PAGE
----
Eating Like an Empress – Hungary's Gerbeaud Slices

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Mar 27, 2024 / 0 comments

Visits to coffee houses were a frequent indulgence when I live in Vienna in my early twenties – my drink of choice was velvety hot chocolate slathered with just-whipped heavy cream, dusted with cocoa powder.

My other indulgence? Pastries.

Eclairs, steamed cakes, moussed slices, meringues, puff pastries – the coffee house cases always seemed stocked with some new-to-me delicacy just waiting to be sampled.

And while Austrians tend to get frequent accolades for sweets, I came to find their neighbors to the East had pastries that rivaled anything you'd find in Vienna's legendary cafes.

Eating Like an Empress – Hungary's Gerbeaud Slices

Hungary's capital city, Budapest, is home to the Gerbeaud Café, the kind of place that still echoes its roots, which date back to 1858, and a talented pastry chef by the name of Emil Gerbeaud. The Swiss confectioner created many of the pastries that became mainstays for the Café, including his namesake Gerbeaud Slices.

Gerbeaud Slices (Gerbeaud-Szelet) have a distinct sophistication – crafted with a yeasted dough that hugs apricot jam-sweetened walnuts between its layers, each slice is topped with a silky finish of dark chocolate.

No wonder the Café became a stopping point for royalty, most notably Empress Elisabeth of Austria, the Bohemian beauty was also crowned Queen of Hungary in 1867 in Budapest (more recently, the list includes the likes of Princess Diana, Queen Beatrix of the Netherlands, and Queen Elizabeth II).

Eating Like an Empress – Hungary's Gerbeaud Slices
The Reluctant Empress - A Biography of Empress Elisabeth of Austria by Brigitte Hamann - Photo of Elisabeth's coronation in Budapest

This approachable recipe from Rick Rodgers' cookbook Kaffeehaus: Exquisite Desserts from the Cafes of Vienna, Budapest, and Prague, will help you capture all the old-world flavor of Gebreaud Slices without booking a trip to Budapest (although I'd highly recommend visiting).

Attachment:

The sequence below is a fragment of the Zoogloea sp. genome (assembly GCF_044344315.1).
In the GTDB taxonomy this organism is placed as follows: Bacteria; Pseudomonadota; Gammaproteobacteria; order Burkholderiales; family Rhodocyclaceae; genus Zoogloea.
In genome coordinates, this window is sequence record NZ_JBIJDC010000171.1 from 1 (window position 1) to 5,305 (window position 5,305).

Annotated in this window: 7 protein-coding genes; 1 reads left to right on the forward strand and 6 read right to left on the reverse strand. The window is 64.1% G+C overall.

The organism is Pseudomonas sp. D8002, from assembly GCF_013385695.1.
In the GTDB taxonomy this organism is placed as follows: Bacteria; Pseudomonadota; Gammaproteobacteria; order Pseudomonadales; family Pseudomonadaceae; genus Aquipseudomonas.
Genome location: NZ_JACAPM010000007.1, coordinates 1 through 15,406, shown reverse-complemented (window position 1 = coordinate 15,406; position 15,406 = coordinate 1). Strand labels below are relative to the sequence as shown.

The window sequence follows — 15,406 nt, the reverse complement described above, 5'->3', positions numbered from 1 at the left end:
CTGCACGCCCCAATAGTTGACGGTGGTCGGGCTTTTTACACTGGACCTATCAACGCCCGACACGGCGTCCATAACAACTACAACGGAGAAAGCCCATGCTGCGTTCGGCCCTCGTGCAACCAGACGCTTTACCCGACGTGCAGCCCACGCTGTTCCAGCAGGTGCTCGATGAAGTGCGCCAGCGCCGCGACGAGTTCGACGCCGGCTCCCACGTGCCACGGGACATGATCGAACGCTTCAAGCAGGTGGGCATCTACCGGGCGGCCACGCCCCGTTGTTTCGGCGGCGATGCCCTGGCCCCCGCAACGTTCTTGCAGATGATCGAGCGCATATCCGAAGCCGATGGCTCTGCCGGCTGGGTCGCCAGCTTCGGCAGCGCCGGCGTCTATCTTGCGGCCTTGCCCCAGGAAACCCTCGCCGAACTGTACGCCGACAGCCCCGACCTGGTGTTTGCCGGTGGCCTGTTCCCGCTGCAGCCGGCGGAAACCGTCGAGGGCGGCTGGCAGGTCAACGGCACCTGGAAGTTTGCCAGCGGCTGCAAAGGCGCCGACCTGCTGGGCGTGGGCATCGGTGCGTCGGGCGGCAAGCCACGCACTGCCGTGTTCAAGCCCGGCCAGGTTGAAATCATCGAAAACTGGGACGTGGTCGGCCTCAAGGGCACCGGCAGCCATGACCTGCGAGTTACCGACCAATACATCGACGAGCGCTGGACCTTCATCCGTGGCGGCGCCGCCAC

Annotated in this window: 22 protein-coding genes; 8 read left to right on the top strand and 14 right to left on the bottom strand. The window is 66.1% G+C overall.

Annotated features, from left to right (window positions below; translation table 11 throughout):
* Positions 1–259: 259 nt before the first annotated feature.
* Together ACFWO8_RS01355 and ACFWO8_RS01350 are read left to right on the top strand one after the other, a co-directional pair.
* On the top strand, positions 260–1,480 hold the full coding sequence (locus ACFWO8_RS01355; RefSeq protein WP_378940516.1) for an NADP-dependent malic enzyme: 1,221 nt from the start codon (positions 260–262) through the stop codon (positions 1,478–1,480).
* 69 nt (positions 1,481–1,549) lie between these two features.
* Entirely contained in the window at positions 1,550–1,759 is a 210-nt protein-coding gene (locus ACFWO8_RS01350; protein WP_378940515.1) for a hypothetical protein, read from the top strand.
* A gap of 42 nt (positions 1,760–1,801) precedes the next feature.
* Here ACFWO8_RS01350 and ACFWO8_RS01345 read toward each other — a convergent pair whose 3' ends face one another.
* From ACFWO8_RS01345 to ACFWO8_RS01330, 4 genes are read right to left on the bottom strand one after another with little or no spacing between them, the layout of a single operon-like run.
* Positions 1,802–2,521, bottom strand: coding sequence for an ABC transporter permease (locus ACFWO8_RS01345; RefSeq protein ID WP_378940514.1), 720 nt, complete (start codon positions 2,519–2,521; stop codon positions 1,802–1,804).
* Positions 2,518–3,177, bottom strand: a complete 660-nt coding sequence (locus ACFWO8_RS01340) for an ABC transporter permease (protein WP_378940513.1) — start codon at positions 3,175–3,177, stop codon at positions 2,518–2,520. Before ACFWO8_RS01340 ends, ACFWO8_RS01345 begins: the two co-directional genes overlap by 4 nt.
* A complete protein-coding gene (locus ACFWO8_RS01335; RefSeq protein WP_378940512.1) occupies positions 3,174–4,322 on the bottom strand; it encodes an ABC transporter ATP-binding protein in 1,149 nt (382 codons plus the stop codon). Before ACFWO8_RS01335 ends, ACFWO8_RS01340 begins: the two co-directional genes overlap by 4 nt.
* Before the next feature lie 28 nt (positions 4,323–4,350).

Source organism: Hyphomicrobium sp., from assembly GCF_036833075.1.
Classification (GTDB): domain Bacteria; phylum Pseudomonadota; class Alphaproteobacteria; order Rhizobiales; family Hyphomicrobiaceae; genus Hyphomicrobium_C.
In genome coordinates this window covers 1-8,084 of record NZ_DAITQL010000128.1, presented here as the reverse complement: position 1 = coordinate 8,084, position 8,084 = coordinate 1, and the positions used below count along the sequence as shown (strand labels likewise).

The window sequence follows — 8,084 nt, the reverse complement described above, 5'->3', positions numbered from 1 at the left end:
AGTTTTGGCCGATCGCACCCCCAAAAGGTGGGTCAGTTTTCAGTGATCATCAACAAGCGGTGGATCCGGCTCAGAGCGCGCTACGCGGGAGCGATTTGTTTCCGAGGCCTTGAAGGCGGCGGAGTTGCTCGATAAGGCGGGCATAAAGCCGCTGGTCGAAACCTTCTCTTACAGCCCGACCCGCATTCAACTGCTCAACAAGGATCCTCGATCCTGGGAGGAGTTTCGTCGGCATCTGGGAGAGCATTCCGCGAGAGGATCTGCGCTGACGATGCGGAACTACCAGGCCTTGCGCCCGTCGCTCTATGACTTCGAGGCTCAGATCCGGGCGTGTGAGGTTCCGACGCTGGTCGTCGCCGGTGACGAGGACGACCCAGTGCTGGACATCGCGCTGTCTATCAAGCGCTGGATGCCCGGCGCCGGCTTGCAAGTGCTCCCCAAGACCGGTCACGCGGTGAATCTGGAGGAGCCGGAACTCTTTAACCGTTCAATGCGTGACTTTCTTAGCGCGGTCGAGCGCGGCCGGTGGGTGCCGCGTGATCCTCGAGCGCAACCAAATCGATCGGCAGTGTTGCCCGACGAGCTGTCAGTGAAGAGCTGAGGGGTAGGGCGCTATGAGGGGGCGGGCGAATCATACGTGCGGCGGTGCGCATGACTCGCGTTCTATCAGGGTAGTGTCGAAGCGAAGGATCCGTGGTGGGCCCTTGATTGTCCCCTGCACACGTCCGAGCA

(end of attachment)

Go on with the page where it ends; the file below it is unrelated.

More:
Eating Like an Empress – Hungary's Gerbeaud Slices Recipe

Hungary's Gerbeaud Slices Recipe

Makes 18-24 slices


3 3/4 tsp. (around 1 3/4 envelopes) dry yeast
1/2 cup milk (heated to warm)
3 egg yolks
1 tsp. vanilla
1/4 tsp. almond extract
3 1/2 cups flour
1 cup sugar
1/4 tsp. salt
14 tbsp. butter (not margarine), cut into cubes

1 cup walnuts
1/2 cup sugar
1 cup apricot jam

Chocolate icing
4 ounces (1/2 cup) bittersweet chocolate
1/3 cup sugar
1/4 cup water
1 tbsp. butter
Dash of salt
1/2 tsp. dark cocoa powder (opt.)


Stir yeast into heated milk and allow to sit until dissolved (about 3 minutes). Whisk in egg yolks, vanilla, and almond extract.
In a food processor, mix together dry ingredients, including flour, sugar, and salt. Add in butter and pulse until the mixture resembles cornmeal. Then pour in the yeast.
Process until the dough becomes sticky--akin to sugar cookie dough.
Knead the dough on a lightly floured surface and then seal in plastic wrap. Refrigerate for 1 hour.

Pulse the walnuts and sugar together in the food processor until they resemble cornmeal.

Coat a 9x13" pan with cooking spray. Add a piece of parchment paper (or waxed paper). Spray again and spread with flour. Tap out any excess flour.
Divide the dough into 3 equal pieces. Working with one piece at a time (the other two remain sealed), roll out the piece into 9x13" using as little flour as possible. Heat the jam until warm.
Place the dough into the pan and spread with 1/2 cup jam and then sprinkle with half of the walnut mixture.
Repeat using the second piece of dough and the remaining jam and walnuts. Use the third rolled out piece to top. Allow the assembled dough and filling rest in a warm place for 1 hour (don't worry if you don't see the dough rising; it's not supposed to).
Preheat the oven to 350 degrees Fahrenheit. Bake for 30 minutes or until the top is just barely browned. Cool for 1 hour.
Meanwhile, make the icing by mixing sugar and water in a small saucepan. Boil until the mixture thickens to a syrupy consistency--add in chocolate, remove from heat and whisk until smooth. Mix in butter and salt (and cocoa powder, if using); whisk. Allow the mixture to keep cooling; it will continue to thicken.
Remove the pastry by gently lifting it out of the pan using a corner of the parchment paper. Invert onto rack; place the rack on a cookie sheet. (I put a large piece of aluminum foil over the top of the pastry and then carefully flip.) Pour the icing over the pastry. Eat any chocolate drips leftover on the cookie sheet.
Refrigerate the pasty until the icing is completely set; cut the pasty into slices. Store in the refrigerator for up to a week.



Kristen J. Gough is the Global Cuisines & Kids Editor for Wandering Educators.

This article was originally published in 2018 and updated in 2024